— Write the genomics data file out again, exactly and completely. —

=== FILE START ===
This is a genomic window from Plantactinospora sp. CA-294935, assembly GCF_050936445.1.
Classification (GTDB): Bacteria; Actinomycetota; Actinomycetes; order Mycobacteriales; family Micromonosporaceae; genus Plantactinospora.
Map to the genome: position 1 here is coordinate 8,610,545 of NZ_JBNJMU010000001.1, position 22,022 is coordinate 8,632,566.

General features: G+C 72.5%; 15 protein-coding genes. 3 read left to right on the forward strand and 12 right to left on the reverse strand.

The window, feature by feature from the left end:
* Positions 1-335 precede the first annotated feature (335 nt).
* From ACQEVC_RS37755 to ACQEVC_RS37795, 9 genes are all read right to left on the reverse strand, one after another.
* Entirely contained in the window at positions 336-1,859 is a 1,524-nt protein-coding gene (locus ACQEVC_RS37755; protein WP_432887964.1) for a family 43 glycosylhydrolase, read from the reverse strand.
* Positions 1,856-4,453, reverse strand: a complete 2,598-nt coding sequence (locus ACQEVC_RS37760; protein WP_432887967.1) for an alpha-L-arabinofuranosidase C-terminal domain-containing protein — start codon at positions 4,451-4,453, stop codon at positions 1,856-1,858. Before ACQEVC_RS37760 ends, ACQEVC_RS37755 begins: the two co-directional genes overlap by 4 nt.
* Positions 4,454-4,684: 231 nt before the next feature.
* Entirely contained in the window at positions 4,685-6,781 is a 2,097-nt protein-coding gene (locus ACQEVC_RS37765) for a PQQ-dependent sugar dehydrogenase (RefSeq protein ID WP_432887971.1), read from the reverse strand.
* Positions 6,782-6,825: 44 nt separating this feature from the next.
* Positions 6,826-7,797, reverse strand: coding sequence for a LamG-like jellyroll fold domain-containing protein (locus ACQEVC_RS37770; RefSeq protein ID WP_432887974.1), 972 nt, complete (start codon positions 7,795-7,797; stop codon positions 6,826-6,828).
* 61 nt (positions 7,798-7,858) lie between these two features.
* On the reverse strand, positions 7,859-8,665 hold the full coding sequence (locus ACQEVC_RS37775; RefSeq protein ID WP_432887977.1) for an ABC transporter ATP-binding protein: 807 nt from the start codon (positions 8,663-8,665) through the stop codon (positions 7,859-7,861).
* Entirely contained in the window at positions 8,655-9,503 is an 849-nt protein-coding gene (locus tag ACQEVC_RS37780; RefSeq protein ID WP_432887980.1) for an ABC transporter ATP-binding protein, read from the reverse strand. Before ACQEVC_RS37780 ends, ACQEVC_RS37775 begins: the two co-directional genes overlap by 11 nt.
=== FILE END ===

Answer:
This is a genomic window from Plantactinospora sp. CA-294935, assembly GCF_050936445.1.
Classification (GTDB): Bacteria; Actinomycetota; Actinomycetes; order Mycobacteriales; family Micromonosporaceae; genus Plantactinospora.
Map to the genome: position 1 here is coordinate 8,610,545 of NZ_JBNJMU010000001.1, position 22,022 is coordinate 8,632,566.

General features: G+C 72.5%; 15 protein-coding genes. 3 read left to right on the forward strand and 12 right to left on the reverse strand.

The window, feature by feature from the left end:
* Positions 1-335 precede the first annotated feature (335 nt).
* From ACQEVC_RS37755 to ACQEVC_RS37795, 9 genes are all read right to left on the reverse strand, one after another.
* Entirely contained in the window at positions 336-1,859 is a 1,524-nt protein-coding gene (locus ACQEVC_RS37755; protein WP_432887964.1) for a family 43 glycosylhydrolase, read from the reverse strand.
* Positions 1,856-4,453, reverse strand: a complete 2,598-nt coding sequence (locus ACQEVC_RS37760; protein WP_432887967.1) for an alpha-L-arabinofuranosidase C-terminal domain-containing protein — start codon at positions 4,451-4,453, stop codon at positions 1,856-1,858. Before ACQEVC_RS37760 ends, ACQEVC_RS37755 begins: the two co-directional genes overlap by 4 nt.
* Positions 4,454-4,684: 231 nt before the next feature.
* Entirely contained in the window at positions 4,685-6,781 is a 2,097-nt protein-coding gene (locus ACQEVC_RS37765) for a PQQ-dependent sugar dehydrogenase (RefSeq protein ID WP_432887971.1), read from the reverse strand.
* Positions 6,782-6,825: 44 nt separating this feature from the next.
* Positions 6,826-7,797, reverse strand: coding sequence for a LamG-like jellyroll fold domain-containing protein (locus ACQEVC_RS37770; RefSeq protein ID WP_432887974.1), 972 nt, complete (start codon positions 7,795-7,797; stop codon positions 6,826-6,828).
* 61 nt (positions 7,798-7,858) lie between these two features.
* On the reverse strand, positions 7,859-8,665 hold the full coding sequence (locus ACQEVC_RS37775; RefSeq protein ID WP_432887977.1) for an ABC transporter ATP-binding protein: 807 nt from the start codon (positions 8,663-8,665) through the stop codon (positions 7,859-7,861).
* Entirely contained in the window at positions 8,655-9,503 is an 849-nt protein-coding gene (locus tag ACQEVC_RS37780; RefSeq protein ID WP_432887980.1) for an ABC transporter ATP-binding protein, read from the reverse strand. Before ACQEVC_RS37780 ends, ACQEVC_RS37775 begins: the two co-directional genes overlap by 11 nt.